Brian: It’s an unknown factor, and doctors do recommend for pregnant women, when they get the flu, to take Tamiflu, correct?

Chad: In some cases, yes. [crosstalk 00:15:18] You’ve got to look at risks, benefits, all those kinds of things and you’ve got all kinds of doctors out there. Some doctors don’t know enough and will say, “Yeah, here’s your Tamiflu.” Some doctors are very well-versed and would say, “I really wouldn’t recommend it in this case.” It’s really an individual case-by-case kind of thing.

Those patients that are less than 19 years old on long-term aspirin therapy … American Indians or Alaskan Natives, morbidly obese, nursing home, and long-term care facility residents. Those are the categories, according to the CDC, who should be taking Tamiflu if it’s indicated. We talked about the safety thing. Again, I’m sticking to the package insert that comes with Tamiflu. The major things that we have seen are skin reactions and hypersensitivity. We’ve seen some anaphylaxis. Major hypersensitivity. Allergic reactions, got to go to the hospital. Airway breathing problems, you could die if you don’t get treatment.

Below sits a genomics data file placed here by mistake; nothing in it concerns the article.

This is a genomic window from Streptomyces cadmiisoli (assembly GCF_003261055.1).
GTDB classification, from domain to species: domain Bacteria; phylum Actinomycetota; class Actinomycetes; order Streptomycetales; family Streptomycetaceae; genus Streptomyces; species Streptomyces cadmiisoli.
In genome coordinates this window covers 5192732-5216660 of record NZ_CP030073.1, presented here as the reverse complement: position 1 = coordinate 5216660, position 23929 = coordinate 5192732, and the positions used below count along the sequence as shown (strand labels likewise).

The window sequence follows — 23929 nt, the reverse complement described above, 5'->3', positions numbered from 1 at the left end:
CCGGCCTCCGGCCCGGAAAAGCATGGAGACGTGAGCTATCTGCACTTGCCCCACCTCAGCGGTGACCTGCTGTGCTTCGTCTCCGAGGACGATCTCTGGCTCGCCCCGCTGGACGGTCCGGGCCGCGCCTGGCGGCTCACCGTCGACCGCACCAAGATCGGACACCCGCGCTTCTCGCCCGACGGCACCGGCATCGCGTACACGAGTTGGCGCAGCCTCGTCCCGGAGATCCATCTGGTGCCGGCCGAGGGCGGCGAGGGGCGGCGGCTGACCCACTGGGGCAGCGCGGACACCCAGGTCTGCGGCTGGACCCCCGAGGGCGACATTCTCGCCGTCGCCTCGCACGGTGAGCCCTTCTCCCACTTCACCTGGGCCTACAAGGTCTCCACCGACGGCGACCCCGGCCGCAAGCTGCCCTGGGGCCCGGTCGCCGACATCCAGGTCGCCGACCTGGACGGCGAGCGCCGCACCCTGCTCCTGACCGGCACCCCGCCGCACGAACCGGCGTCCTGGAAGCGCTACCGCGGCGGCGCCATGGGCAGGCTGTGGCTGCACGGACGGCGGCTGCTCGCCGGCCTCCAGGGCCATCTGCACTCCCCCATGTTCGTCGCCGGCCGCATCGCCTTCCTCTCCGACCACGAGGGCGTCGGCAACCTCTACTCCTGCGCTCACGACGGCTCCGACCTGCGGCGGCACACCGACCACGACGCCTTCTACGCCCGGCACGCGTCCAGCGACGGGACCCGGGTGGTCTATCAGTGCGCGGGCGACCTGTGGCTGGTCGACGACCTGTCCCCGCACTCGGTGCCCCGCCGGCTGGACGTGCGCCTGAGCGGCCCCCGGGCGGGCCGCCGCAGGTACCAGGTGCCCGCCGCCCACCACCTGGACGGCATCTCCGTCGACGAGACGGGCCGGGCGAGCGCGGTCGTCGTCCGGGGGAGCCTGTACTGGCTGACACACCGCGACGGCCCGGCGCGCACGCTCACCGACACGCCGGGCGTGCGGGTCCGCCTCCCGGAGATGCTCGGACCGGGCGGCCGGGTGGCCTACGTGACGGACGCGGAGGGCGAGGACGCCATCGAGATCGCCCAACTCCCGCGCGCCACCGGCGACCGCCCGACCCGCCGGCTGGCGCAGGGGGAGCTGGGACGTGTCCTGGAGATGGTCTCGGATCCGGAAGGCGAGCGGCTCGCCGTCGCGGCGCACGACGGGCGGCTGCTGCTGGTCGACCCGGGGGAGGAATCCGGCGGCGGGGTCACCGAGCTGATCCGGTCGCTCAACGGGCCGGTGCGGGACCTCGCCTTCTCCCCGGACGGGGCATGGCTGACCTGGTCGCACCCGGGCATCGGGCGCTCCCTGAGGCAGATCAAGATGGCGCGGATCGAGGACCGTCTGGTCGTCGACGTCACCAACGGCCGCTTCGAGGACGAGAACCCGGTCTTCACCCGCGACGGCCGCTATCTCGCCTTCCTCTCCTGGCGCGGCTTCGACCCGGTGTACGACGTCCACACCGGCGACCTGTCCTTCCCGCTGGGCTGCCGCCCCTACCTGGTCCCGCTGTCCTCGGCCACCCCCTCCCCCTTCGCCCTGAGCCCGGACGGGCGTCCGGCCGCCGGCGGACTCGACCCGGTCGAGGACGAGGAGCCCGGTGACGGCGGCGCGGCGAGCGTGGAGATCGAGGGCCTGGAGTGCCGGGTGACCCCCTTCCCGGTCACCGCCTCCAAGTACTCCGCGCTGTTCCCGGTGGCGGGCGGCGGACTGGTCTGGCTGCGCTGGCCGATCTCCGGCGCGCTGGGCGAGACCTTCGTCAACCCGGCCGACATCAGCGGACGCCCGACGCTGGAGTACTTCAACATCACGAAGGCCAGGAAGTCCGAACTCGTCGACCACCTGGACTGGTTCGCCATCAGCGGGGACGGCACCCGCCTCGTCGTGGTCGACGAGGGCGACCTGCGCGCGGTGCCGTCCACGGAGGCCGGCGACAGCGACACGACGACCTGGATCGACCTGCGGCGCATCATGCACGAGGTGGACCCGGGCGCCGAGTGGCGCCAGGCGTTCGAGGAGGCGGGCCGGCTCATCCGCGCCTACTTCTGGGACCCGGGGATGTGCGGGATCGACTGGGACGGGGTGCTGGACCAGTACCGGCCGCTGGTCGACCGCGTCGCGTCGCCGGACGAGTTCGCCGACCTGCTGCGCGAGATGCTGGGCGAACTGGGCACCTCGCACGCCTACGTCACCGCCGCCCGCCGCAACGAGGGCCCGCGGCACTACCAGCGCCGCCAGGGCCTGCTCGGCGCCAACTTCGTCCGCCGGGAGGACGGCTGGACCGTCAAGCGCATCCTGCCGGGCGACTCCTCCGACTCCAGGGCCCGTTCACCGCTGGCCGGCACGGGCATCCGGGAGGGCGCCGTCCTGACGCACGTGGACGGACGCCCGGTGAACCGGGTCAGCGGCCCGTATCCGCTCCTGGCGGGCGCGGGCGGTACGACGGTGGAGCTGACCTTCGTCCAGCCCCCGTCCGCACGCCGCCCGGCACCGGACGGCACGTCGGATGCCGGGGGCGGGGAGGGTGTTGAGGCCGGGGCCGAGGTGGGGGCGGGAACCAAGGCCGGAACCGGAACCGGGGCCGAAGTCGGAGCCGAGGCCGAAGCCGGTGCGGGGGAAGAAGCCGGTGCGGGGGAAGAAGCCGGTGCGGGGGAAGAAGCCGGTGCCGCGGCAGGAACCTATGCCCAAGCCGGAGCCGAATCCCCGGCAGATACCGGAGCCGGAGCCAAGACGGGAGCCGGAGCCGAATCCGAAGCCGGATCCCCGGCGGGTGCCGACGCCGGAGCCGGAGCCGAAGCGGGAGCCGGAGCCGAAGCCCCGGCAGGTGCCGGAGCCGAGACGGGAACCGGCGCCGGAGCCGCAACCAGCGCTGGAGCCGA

Then you have what’s called toxic epidermal necrolysis and Stevens-Johnson. Again, potentially fatal skin hypersensitivity reactions. Those are possibilities. That only happens in hypersensitivity kinds of cases. Interestingly, there are neuropsychiatric manifestations, again, just straight from the package insert. These are mainly in kids, but we’ve seen hallucinations, delirium, and abnormal behavior. Now that sounds like, well my kid was acting up yesterday and he had abnormal behavior. That’s not what we’re talking about here. We’re talking about some serious cases, and in some of these cases, the abnormal behavior was so severe, it resulted in fatal outcomes. In other words, apparent suicides.

In fact, if my memory serves me correctly, Tamiflu was banned in Japan because of a few of these cases. Now, we’re talking about one percent. We’re not talking half the people that take it get this. Small percentages, but when it’s that severe, you’ve got to look at the risks and benefits. When you say it’s safe, I would argue maybe that’s not 100 percent the case.